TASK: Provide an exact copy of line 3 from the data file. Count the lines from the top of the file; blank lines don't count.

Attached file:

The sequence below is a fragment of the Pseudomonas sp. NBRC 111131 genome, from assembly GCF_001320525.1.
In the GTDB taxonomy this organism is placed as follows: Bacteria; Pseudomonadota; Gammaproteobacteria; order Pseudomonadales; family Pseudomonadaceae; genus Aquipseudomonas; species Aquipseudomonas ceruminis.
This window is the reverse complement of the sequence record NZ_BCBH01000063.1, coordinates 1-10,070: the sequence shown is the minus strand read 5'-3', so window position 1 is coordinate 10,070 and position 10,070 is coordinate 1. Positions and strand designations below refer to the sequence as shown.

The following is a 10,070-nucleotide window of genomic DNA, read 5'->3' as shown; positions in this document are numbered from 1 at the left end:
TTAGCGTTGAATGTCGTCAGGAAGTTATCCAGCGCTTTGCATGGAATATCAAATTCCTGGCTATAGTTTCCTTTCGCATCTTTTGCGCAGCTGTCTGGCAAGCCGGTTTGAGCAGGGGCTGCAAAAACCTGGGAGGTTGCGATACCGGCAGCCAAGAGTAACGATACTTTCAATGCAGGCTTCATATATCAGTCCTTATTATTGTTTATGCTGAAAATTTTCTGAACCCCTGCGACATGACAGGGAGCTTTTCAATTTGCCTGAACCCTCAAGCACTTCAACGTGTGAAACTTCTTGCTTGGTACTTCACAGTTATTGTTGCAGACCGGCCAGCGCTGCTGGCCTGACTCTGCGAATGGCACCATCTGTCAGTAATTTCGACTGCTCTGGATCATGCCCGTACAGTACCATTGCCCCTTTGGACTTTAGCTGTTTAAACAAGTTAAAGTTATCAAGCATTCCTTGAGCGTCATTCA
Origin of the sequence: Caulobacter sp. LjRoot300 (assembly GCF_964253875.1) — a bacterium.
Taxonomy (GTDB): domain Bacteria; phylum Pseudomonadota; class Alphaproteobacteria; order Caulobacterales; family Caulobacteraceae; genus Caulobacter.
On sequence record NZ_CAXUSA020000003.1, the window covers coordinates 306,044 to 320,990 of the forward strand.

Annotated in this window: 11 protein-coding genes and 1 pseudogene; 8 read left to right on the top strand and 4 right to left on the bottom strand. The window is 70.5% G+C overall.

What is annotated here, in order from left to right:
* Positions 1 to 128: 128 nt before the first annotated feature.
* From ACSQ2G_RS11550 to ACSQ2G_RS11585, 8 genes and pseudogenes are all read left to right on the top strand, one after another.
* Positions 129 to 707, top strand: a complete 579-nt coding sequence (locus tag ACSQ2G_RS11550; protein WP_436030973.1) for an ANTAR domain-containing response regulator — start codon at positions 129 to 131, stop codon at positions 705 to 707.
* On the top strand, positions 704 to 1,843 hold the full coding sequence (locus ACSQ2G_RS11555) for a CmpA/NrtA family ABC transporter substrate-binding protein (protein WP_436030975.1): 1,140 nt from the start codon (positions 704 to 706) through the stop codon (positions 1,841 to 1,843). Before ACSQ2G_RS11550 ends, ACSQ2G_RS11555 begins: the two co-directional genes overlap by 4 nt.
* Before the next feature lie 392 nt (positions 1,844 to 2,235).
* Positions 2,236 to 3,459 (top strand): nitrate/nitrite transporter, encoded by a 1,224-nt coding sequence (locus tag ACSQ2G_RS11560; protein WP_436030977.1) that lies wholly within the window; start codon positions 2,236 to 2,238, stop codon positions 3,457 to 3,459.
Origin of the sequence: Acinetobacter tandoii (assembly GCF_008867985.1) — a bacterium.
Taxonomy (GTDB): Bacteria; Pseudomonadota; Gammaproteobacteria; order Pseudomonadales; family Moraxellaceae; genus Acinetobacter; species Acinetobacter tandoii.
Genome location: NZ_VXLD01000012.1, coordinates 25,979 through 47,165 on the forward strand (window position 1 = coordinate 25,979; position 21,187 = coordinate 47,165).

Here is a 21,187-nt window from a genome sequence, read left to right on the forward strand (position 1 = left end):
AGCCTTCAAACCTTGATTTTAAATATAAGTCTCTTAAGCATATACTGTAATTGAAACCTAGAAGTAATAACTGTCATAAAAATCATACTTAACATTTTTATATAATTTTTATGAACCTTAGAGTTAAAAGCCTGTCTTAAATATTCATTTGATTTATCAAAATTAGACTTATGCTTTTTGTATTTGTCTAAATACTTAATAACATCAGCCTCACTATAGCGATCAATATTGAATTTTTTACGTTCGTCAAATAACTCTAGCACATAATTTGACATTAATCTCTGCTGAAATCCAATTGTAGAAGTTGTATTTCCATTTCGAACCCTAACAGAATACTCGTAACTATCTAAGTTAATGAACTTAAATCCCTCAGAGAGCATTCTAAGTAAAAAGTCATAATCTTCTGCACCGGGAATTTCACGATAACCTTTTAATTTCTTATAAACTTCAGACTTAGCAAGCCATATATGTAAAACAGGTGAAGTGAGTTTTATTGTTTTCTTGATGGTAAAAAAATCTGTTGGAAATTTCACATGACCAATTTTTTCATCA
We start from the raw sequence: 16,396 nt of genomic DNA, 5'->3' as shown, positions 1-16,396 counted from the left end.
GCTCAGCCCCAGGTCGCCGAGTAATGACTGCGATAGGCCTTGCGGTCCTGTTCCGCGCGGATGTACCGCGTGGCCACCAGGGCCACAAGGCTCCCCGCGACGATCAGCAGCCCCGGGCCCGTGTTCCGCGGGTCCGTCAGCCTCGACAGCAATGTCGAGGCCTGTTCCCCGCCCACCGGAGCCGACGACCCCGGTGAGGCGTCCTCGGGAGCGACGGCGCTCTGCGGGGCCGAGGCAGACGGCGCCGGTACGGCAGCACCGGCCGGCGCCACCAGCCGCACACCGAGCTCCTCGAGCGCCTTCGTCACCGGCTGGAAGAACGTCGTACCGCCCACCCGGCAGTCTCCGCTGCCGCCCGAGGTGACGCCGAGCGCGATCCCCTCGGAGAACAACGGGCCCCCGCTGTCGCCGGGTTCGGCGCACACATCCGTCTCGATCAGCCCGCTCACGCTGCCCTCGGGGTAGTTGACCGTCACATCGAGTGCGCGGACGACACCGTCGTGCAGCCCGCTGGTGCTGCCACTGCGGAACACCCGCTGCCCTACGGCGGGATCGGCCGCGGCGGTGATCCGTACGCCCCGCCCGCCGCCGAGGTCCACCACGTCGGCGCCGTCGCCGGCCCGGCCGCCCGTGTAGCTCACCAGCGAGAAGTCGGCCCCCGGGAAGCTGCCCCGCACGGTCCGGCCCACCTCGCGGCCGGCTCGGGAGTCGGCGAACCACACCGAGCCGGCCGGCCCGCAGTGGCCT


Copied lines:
This window is the reverse complement of the sequence record NZ_BCBH01000063.1, coordinates 1-10,070: the sequence shown is the minus strand read 5'-3', so window position 1 is coordinate 10,070 and position 10,070 is coordinate 1. Positions and strand designations below refer to the sequence as shown.